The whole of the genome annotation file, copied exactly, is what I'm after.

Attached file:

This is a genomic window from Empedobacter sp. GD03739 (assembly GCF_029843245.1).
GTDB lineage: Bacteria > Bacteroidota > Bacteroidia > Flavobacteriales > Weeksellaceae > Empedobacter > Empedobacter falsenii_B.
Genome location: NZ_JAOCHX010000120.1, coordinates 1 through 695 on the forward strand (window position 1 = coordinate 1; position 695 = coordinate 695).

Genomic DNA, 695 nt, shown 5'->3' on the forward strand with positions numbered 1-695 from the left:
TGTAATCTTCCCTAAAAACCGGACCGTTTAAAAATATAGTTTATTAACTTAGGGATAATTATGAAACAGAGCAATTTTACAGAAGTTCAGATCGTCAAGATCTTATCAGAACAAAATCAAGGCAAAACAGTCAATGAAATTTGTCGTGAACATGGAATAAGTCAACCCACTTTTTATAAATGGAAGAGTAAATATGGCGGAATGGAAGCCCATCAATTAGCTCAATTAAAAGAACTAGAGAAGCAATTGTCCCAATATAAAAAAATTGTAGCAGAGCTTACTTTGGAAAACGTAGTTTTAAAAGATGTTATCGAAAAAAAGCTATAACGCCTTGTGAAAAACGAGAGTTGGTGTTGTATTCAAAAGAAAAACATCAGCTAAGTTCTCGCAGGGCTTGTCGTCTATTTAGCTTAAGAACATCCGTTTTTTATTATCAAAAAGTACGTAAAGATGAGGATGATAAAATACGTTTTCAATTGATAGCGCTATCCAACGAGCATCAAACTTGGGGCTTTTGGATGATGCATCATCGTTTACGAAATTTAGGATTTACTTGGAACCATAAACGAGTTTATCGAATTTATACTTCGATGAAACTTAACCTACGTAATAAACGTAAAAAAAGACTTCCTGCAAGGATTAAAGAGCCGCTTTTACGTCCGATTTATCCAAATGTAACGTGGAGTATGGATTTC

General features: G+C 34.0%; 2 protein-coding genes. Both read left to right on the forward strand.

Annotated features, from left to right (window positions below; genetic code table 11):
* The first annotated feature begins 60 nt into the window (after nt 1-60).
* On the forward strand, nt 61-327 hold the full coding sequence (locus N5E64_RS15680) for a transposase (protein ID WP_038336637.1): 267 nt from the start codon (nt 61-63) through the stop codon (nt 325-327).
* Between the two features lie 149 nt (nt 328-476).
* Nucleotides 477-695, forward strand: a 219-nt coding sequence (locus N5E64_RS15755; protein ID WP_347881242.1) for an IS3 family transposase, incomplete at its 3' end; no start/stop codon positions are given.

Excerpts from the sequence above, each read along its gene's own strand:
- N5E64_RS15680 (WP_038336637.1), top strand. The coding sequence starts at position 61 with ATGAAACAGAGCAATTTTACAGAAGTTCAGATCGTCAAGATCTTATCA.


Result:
This is a genomic window from Empedobacter sp. GD03739 (assembly GCF_029843245.1).
GTDB lineage: Bacteria > Bacteroidota > Bacteroidia > Flavobacteriales > Weeksellaceae > Empedobacter > Empedobacter falsenii_B.
Genome location: NZ_JAOCHX010000120.1, coordinates 1 through 695 on the forward strand (window position 1 = coordinate 1; position 695 = coordinate 695).

Genomic DNA, 695 nt, shown 5'->3' on the forward strand with positions numbered 1-695 from the left:
TGTAATCTTCCCTAAAAACCGGACCGTTTAAAAATATAGTTTATTAACTTAGGGATAATTATGAAACAGAGCAATTTTACAGAAGTTCAGATCGTCAAGATCTTATCAGAACAAAATCAAGGCAAAACAGTCAATGAAATTTGTCGTGAACATGGAATAAGTCAACCCACTTTTTATAAATGGAAGAGTAAATATGGCGGAATGGAAGCCCATCAATTAGCTCAATTAAAAGAACTAGAGAAGCAATTGTCCCAATATAAAAAAATTGTAGCAGAGCTTACTTTGGAAAACGTAGTTTTAAAAGATGTTATCGAAAAAAAGCTATAACGCCTTGTGAAAAACGAGAGTTGGTGTTGTATTCAAAAGAAAAACATCAGCTAAGTTCTCGCAGGGCTTGTCGTCTATTTAGCTTAAGAACATCCGTTTTTTATTATCAAAAAGTACGTAAAGATGAGGATGATAAAATACGTTTTCAATTGATAGCGCTATCCAACGAGCATCAAACTTGGGGCTTTTGGATGATGCATCATCGTTTACGAAATTTAGGATTTACTTGGAACCATAAACGAGTTTATCGAATTTATACTTCGATGAAACTTAACCTACGTAATAAACGTAAAAAAAGACTTCCTGCAAGGATTAAAGAGCCGCTTTTACGTCCGATTTATCCAAATGTAACGTGGAGTATGGATTTC

General features: G+C 34.0%; 2 protein-coding genes. Both read left to right on the forward strand.

Annotated features, from left to right (window positions below; genetic code table 11):
* The first annotated feature begins 60 nt into the window (after nt 1-60).
* On the forward strand, nt 61-327 hold the full coding sequence (locus N5E64_RS15680) for a transposase (protein ID WP_038336637.1): 267 nt from the start codon (nt 61-63) through the stop codon (nt 325-327).
* Between the two features lie 149 nt (nt 328-476).
* Nucleotides 477-695, forward strand: a 219-nt coding sequence (locus N5E64_RS15755; protein ID WP_347881242.1) for an IS3 family transposase, incomplete at its 3' end; no start/stop codon positions are given.

Excerpts from the sequence above, each read along its gene's own strand:
- N5E64_RS15680 (WP_038336637.1), top strand. The coding sequence starts at position 61 with ATGAAACAGAGCAATTTTACAGAAGTTCAGATCGTCAAGATCTTATCA.